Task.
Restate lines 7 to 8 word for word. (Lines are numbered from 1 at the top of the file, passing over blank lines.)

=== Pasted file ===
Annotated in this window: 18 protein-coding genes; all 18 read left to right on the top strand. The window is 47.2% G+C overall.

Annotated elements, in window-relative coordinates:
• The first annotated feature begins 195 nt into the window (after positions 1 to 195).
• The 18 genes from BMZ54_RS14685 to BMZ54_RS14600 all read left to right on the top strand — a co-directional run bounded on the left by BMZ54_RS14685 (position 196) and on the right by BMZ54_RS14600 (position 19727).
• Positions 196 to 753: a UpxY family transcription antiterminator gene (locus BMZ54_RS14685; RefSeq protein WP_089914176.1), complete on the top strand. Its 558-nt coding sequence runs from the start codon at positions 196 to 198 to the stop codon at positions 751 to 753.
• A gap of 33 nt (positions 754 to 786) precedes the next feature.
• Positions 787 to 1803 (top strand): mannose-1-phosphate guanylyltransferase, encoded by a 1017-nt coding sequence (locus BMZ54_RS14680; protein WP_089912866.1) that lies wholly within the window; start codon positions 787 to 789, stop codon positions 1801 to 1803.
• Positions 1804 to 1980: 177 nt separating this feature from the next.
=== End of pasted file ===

• Positions 787 to 1803 (top strand): mannose-1-phosphate guanylyltransferase, encoded by a 1017-nt coding sequence (locus BMZ54_RS14680; protein WP_089912866.1) that lies wholly within the window; start codon positions 787 to 789, stop codon positions 1801 to 1803.
• Positions 1804 to 1980: 177 nt separating this feature from the next.